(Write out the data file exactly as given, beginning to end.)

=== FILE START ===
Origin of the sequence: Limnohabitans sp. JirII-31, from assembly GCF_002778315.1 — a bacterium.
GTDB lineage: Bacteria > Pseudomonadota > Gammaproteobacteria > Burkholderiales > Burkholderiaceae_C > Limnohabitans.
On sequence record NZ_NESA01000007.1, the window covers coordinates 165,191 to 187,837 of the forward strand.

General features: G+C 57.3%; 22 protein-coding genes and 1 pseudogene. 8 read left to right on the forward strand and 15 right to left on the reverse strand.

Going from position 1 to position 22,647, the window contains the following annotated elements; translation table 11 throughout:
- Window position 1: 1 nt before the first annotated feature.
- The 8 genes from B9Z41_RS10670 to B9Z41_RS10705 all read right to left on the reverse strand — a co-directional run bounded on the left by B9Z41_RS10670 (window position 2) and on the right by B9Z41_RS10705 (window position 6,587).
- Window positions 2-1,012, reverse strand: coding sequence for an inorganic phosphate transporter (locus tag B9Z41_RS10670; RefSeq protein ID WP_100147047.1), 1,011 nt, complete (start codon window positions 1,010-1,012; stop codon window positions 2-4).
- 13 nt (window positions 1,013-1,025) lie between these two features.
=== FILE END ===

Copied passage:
Origin of the sequence: Limnohabitans sp. JirII-31, from assembly GCF_002778315.1 — a bacterium.
GTDB lineage: Bacteria > Pseudomonadota > Gammaproteobacteria > Burkholderiales > Burkholderiaceae_C > Limnohabitans.
On sequence record NZ_NESA01000007.1, the window covers coordinates 165,191 to 187,837 of the forward strand.

General features: G+C 57.3%; 22 protein-coding genes and 1 pseudogene. 8 read left to right on the forward strand and 15 right to left on the reverse strand.

Going from position 1 to position 22,647, the window contains the following annotated elements; translation table 11 throughout:
- Window position 1: 1 nt before the first annotated feature.
- The 8 genes from B9Z41_RS10670 to B9Z41_RS10705 all read right to left on the reverse strand — a co-directional run bounded on the left by B9Z41_RS10670 (window position 2) and on the right by B9Z41_RS10705 (window position 6,587).
- Window positions 2-1,012, reverse strand: coding sequence for an inorganic phosphate transporter (locus tag B9Z41_RS10670; RefSeq protein ID WP_100147047.1), 1,011 nt, complete (start codon window positions 1,010-1,012; stop codon window positions 2-4).
- 13 nt (window positions 1,013-1,025) lie between these two features.